USDF is celebrating its 50th anniversary this year! In November & December, we are shining the spotlight on riders who have also reached this milestone. Follow along all through November and December for inspiring and heartwarming stories of trials and triumphs, and fabulous photo galleries!
Here, a Region 2 rider with an affinity for dark bays shares the story of two incredibly kind geldings who taught her the art of dressage, and with whom she earned her USDF Bronze Medal, and rode her first Prix St. Georges test – just months after beating cancer.
By Heather Benedict
I became a dressage rider by accident. I was in my 20s, newly married, and with a career that involved traveling, so a horse was the last thing on my mind. Horses had been a constant in my life since the age of five, but with moving to another state, I had left that part of my life behind. Or so I thought.
My mom kept my retired show horses and I would visit often. Out of the blue, she called to tell me about a dressage horse, a Hanoverian, that was for sale. Without hesitation (well, a lot of hesitation on my husband’s part) I went to meet the horse. I had ridden English and western so how different could dressage be? Ahem, very different.
My new horse, Eros, was a dark bay who took my breath away. I love dark bays. We began at Training Level, and moved up to Second Level within two years. We won some year-end awards, and I earned some of the scores needed for my USDF Bronze Medal.
Unfortunately, a hock fracture ended our competitive riding. Eros was sound enough for trail rides and, after I had kids, pony rides, and I was more than happy with it. Eros was a safe stead for both of my children, and I had a bond with him I never knew possible. There aren’t many horses that will let a child tie a lead rope to his tail and try to jump rope. I did gasp and freak out a bit, but Eros never moved – he was busy sucking on a peppermint. That horse lived for peppermints. He would take one and suck on it by flipping his tongue over. Cutest thing ever.
Eros was 27 when I had to say the hardest goodbye, but I cherish the 17 years I had with him. I still miss him to this day.
After Eros’ passing, my best friend Nicole (who was also a trainer and judge) kept telling me I needed to get in the saddle again. I was unsure but she was adamant, to the point of insisting. Looking back now, I’m forever grateful for that.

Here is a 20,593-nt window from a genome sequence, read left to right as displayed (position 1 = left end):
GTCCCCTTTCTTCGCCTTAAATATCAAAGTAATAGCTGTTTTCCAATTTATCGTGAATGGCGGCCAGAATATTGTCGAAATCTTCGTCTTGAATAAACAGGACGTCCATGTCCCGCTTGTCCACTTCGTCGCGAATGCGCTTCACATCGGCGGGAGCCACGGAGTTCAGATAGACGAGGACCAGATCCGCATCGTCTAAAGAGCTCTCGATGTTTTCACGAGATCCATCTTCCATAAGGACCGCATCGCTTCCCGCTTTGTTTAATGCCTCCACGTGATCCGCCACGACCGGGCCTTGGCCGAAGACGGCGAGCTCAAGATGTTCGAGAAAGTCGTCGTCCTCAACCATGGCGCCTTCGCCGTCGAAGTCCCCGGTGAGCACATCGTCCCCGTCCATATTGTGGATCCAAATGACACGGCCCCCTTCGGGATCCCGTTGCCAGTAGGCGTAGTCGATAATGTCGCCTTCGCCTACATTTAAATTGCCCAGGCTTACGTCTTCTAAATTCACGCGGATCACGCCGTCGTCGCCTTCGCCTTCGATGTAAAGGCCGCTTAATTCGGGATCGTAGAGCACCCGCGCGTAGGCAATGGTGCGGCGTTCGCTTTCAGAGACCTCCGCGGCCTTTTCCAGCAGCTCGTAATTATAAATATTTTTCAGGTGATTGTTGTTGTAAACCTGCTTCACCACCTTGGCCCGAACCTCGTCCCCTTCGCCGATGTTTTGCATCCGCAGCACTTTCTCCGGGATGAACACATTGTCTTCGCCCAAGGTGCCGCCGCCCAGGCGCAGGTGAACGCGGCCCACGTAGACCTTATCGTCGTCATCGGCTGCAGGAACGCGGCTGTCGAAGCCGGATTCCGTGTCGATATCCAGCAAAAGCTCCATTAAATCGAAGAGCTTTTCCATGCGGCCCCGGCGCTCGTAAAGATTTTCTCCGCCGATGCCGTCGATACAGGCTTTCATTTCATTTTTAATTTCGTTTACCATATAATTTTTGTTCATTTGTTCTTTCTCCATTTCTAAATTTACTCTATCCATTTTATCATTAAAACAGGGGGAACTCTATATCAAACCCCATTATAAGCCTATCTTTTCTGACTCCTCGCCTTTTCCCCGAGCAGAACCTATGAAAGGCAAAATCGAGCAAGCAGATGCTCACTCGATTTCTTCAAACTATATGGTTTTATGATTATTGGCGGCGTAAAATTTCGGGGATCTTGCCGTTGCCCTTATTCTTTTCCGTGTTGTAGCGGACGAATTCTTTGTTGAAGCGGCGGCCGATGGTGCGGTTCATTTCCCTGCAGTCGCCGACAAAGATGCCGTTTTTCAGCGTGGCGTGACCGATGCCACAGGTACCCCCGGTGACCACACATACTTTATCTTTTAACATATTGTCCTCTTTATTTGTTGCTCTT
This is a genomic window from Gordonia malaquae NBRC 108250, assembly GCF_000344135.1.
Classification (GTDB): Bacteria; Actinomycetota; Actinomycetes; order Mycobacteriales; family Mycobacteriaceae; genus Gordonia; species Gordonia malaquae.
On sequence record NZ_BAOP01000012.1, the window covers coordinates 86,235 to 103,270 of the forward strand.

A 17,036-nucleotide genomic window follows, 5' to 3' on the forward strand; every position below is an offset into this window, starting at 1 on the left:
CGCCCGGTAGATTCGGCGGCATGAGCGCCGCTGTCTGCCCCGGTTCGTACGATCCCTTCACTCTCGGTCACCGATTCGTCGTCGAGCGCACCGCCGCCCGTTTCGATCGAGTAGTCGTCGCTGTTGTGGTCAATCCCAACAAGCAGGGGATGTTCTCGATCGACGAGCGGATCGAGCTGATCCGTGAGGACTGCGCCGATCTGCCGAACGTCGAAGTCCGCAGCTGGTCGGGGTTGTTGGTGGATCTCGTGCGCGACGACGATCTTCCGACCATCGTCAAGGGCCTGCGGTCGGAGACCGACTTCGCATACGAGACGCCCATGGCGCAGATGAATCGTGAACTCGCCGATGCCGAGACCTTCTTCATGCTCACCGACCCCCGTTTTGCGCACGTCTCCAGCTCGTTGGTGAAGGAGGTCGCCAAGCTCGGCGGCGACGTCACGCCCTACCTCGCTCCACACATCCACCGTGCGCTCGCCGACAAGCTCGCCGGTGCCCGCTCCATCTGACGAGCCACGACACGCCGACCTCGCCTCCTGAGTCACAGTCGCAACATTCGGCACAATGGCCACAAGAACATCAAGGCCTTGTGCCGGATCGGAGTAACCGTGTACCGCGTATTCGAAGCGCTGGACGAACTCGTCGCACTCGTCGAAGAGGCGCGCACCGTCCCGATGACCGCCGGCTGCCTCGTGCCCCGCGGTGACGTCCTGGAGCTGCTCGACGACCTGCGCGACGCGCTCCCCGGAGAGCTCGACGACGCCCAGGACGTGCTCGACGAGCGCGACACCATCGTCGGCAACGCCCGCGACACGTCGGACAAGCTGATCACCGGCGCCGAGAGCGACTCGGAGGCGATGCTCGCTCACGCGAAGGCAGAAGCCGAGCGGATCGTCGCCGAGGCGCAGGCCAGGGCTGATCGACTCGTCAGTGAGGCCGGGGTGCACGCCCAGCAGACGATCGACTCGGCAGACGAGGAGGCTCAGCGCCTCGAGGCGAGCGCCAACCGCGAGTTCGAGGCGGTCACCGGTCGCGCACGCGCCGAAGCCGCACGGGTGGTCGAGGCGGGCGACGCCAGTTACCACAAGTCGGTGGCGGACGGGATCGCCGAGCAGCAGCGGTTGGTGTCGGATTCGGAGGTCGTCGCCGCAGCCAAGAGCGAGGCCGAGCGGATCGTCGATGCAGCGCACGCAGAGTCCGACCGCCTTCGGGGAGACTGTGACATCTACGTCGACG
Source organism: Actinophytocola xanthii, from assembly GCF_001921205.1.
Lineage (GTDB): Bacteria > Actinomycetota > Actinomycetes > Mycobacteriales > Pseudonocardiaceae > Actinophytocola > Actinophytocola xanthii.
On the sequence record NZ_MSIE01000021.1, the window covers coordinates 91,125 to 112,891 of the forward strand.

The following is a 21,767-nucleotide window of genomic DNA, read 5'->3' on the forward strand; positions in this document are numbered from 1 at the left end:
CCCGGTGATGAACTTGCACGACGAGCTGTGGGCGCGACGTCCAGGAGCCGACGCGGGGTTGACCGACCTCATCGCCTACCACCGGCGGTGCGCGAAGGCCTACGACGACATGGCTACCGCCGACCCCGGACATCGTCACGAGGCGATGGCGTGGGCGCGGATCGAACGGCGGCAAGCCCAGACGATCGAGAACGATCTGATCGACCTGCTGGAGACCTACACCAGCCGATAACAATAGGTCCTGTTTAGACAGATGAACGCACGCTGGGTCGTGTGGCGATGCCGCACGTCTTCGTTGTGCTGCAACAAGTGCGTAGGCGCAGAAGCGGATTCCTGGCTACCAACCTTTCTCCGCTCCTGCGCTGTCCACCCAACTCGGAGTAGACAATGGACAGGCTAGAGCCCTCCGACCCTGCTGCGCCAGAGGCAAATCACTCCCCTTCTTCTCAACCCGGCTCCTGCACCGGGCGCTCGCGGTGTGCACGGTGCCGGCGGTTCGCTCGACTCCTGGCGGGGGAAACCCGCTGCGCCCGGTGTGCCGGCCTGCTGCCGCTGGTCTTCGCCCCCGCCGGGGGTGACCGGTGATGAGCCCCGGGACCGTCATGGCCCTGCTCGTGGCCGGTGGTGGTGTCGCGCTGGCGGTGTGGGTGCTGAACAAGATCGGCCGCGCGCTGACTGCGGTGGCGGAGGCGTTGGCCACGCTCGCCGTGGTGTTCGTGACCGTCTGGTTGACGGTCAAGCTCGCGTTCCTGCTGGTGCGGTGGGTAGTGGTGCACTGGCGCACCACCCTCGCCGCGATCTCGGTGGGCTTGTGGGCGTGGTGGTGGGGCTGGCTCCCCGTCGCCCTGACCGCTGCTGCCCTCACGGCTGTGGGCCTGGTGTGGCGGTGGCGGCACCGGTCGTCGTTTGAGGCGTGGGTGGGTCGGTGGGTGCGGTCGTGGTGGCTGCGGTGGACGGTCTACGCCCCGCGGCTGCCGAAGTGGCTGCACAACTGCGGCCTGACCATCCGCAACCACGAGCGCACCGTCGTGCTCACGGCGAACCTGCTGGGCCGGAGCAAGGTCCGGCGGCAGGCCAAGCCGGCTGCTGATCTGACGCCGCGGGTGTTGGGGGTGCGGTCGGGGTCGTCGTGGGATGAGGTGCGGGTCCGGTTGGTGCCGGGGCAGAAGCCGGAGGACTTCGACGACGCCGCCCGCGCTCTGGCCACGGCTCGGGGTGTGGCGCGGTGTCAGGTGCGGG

The horse was named Boy, he was an American Warmblood,and I had always marveled at his beauty. Like Eros, he was a dark bay. He was huge in comparison to my Eros, and was rather intimidating when he was being groomed or saddled. I was now in my 40s and wondered if this was a good idea. However, under saddle he was safe and never naughty. We worked on Second and Third Level movements, so I could finally earn my USDF Bronze Medal. After a few years of riding and only going to a handful of shows per season, I finally earned the final scores.
I had lots of laughs on Boy, mostly laughing at myself. You have to have a sense of humor while trying to master dressage movements. Boy was incredibly smart and was always trying to anticipate what we were going to do next. “Smartypants” was a frequent nickname. I learned that he loved hacking through the woods and playing in the water jump. Water was a favorite of his, along with snow. Heck, he was better in the mud, rain, slop, or fresh powdery snow than in a perfectly dragged arena on a sunny day.
Together, we were slowly working on Fourth Level and Prix St. Georges movements. Gosh, they aren’t easy! I had started going to the gym to get my core stronger for the endurance of sitting his trot during those long tests. I was getting fitter, and riding these movements was getting much easier. We ended up with our Fourth Level scores for my USDF Silver Medal. I was elated, and never thought it would be possible.
As a woman in her 40s, I had a routine mammogram every year, with no issues. This time was different. They needed more images with magnification, and a biopsy. After a tornado of tests, I was diagnosed with invasive ductal carcinoma, with extensive DCIS. Riding, as you can imagine, took a back seat while I was trying to figure all of this cancer stuff out.
Under the care of Mayo Clinic, I had two surgeries, 28 rounds of radiation, and no chemotherapy. Not having chemotherapy was a relief but the surgeries and radiation were taxing. I was dealing with extreme fatigue, but somehow managed to sneak in rides on Boy. We were so close to Prix St. Georges.
He was a true gentleman. Horses know. They always do. A few months after I was done with radiation, I cantered down centerline for my first Prix St. Georges test. I couldn’t have had a better ride and we achieved our first score for my USDF Silver Medal. Thanks to modern medicine and horses, I was cancer-free.
We continued to train, but an unfortunate injury to his back leg ended our competitive career. However, like Eros, Boy and I enjoyed our rides through the woods and playing in water. After eight years of partnership, I had to again say goodbye. This time was too soon, but laminitis doesn’t care. I was now in my 50s, cancer-free, a certified fitness instructor, and horseless. But not for long.
I began riding a few different lesson horses, and enjoyed getting to know each of them and their quirks. Horses are fascinating creatures. I truly love everything about them. After Boy’s passing, I began asking around and looking for my next partner. This one will probably be my last. That’s a morbid thought, I know, and you think you’ll always have time. After months of searching, and several failed pre-purchase exams, I am finally a horse owner again.
Via Bella is an Oldenburg mare that took my breath away when I saw her. Can you guess her color? That’s right – dark bay. Stay tuned!